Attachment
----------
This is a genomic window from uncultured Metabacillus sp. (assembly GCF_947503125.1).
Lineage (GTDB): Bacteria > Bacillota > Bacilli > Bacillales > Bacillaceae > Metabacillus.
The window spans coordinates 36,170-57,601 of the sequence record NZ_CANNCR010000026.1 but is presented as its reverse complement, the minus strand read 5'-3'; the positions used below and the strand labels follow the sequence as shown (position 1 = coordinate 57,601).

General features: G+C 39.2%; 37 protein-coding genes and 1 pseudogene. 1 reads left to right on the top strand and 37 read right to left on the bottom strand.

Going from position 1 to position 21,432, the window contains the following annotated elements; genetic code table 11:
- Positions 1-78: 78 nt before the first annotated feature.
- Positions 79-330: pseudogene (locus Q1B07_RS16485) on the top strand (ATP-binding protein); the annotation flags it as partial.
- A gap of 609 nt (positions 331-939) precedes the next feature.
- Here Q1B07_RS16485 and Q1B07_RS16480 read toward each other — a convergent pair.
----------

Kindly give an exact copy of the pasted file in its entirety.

This is a genomic window from uncultured Metabacillus sp. (assembly GCF_947503125.1).
Lineage (GTDB): Bacteria > Bacillota > Bacilli > Bacillales > Bacillaceae > Metabacillus.
The window spans coordinates 36,170-57,601 of the sequence record NZ_CANNCR010000026.1 but is presented as its reverse complement, the minus strand read 5'-3'; the positions used below and the strand labels follow the sequence as shown (position 1 = coordinate 57,601).

General features: G+C 39.2%; 37 protein-coding genes and 1 pseudogene. 1 reads left to right on the top strand and 37 read right to left on the bottom strand.

Going from position 1 to position 21,432, the window contains the following annotated elements; genetic code table 11:
- Positions 1-78: 78 nt before the first annotated feature.
- Positions 79-330: pseudogene (locus Q1B07_RS16485) on the top strand (ATP-binding protein); the annotation flags it as partial.
- A gap of 609 nt (positions 331-939) precedes the next feature.
- Here Q1B07_RS16485 and Q1B07_RS16480 read toward each other — a convergent pair.